Foreclosing Plaintiff is Deprived of Interest and Fees for Failing to Negotiate in Good Faith
Although the foreclosure crisis may no longer be the subject of daily newspaper headlines, the legal safeguards that the New York legislature implemented at the height of the recession continue to make a difference in the lives of struggling New York homeowners.
In an end-of-year gift to one struggling family, Kings County Supreme Court Justice Genine Edwards deprived a foreclosing mortgagee of more than five years of interest and attorneys’ fees for its repeated refusal to comply with CPLR § 3408, which requires plaintiffs in foreclosure proceedings to consider whether homeowners qualify for loan modifications. This provision of New York law was enacted by the legislature during the height of the foreclosure crisis to ensure that the lending institutions and their assignees do not obtain foreclosure judgments against homeowners who are ready, willing and able to enter into reasonable loan modifications. The law protects struggling homeowners and prevents deterioration of neighborhoods where there are high foreclosure rates. Notably, many such neighborhoods are situated in New York City’s urban core, where residents were disproportionately victimized by predatory lending practices.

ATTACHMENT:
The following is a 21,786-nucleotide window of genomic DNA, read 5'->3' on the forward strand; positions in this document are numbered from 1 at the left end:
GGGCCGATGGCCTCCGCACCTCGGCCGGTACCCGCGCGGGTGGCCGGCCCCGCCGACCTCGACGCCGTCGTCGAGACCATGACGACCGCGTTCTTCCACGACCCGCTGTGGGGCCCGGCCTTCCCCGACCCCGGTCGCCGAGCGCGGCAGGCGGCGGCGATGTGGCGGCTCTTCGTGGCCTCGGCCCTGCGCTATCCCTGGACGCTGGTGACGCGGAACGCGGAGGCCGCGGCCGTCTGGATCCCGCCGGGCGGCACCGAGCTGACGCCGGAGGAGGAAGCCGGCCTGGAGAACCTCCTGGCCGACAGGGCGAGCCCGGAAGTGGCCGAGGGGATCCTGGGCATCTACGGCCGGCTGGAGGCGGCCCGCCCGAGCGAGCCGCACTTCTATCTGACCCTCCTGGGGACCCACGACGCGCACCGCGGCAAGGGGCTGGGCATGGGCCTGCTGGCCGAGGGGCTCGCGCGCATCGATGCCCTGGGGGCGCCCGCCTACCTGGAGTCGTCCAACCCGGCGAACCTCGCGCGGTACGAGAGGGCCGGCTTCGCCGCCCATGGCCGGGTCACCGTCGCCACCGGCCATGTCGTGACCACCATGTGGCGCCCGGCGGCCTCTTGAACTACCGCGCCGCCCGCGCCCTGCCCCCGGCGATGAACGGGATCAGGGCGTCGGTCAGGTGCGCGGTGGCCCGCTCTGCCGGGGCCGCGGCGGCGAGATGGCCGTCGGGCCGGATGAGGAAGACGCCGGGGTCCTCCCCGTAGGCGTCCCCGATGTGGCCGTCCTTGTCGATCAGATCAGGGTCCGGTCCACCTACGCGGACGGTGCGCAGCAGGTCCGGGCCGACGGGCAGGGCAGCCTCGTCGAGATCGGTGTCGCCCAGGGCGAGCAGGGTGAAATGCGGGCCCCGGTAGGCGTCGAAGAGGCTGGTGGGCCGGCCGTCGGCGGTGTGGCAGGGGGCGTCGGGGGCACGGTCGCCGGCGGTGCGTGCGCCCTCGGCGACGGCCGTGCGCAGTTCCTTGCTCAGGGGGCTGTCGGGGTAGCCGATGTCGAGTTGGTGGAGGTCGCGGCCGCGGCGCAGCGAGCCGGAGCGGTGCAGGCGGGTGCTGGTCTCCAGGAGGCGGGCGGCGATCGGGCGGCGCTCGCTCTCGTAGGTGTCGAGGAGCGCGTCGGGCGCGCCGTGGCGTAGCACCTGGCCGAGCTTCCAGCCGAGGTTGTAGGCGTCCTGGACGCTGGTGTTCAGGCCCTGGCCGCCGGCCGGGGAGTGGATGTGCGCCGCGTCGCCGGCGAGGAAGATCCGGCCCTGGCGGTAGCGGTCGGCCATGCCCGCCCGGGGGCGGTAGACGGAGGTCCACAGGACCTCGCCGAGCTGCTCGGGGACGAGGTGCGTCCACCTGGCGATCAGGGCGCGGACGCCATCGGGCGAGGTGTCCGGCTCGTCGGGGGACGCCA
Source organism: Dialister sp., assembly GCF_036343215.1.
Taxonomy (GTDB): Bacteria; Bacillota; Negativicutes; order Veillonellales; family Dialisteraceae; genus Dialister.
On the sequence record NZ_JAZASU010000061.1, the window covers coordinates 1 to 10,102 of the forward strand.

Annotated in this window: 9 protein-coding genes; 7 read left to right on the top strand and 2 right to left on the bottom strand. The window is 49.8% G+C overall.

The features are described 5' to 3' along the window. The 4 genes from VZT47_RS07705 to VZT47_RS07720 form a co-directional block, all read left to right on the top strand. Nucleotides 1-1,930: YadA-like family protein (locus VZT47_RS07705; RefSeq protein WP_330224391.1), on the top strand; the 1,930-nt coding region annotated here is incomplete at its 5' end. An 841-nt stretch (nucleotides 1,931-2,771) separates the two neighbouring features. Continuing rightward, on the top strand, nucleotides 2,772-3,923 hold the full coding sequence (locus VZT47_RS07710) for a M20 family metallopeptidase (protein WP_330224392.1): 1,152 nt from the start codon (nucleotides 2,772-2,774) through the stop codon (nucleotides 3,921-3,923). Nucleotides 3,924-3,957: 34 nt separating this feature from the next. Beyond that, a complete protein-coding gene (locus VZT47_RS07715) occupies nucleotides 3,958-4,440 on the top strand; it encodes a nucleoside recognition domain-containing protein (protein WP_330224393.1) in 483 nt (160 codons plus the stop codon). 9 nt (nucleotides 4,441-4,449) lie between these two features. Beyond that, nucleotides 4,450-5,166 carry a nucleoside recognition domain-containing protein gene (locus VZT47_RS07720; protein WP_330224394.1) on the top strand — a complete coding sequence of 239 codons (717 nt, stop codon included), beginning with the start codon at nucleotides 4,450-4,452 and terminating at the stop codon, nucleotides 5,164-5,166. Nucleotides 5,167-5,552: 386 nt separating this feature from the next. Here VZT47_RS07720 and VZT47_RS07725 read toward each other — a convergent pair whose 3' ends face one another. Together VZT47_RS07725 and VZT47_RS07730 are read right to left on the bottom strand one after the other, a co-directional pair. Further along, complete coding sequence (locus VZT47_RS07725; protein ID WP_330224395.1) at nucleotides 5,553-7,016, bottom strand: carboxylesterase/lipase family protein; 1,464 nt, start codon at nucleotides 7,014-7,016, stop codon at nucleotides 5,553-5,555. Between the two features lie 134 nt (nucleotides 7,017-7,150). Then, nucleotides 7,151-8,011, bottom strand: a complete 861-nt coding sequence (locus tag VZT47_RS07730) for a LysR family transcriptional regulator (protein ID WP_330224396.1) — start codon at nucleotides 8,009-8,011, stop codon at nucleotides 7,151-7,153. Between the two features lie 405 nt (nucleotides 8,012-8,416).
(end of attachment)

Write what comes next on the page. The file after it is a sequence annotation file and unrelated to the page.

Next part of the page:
In her December 19, 2014 decision (in the case Aurora Services, LLC v. Amadou Diakite, Index No. 17949/2009), Justice Edwards highlighted several omissions which, collectively, suggested that Aurora Services was indifferent, if not hostile, to the possibility that the homeowner qualified for a loan modification pursuant to the guidelines set forth in the U.S. Government’s HAMP Program. The plaintiff repeatedly claimed that it had not received documents, including a signed modification package, despite having already received copies of these documents.
In her decision, Judge Edwards cited the Second Department Appellate Division’s decision of earlier this year in U.S. Nat. Bank Ass’n v. Sarmiento, 121 A.D.3d 187 (2014), in which the appellate court upheld a trial court order by Justice Leon Ruchelsman (also of the Kings County Supreme Court) that sanctioned a foreclosing plaintiff for failing to negotiate in good faith. In its decision upholding Justice Ruchelsman’s decision, the Appellate Division quoted the choice and succinct words that Justice Ruchelsman used to describe the plaintiff’s indifference toward the law:
[The Plaintiff] was happy to do equity when it brought the underlying action for foreclosure, but stubbornly refused to do equity when as a result of the statute (CPLR 3408), it was forced to sit down at the negotiating table with the homeowner and attempt to work out a deal
These decisions by the Brooklyn Supreme Court and the Second Department Appellate Division should give ample warning to lenders: the New York judiciary is ready and willing to impose serious financial penalties on financial institutions that foreclose in bad faith.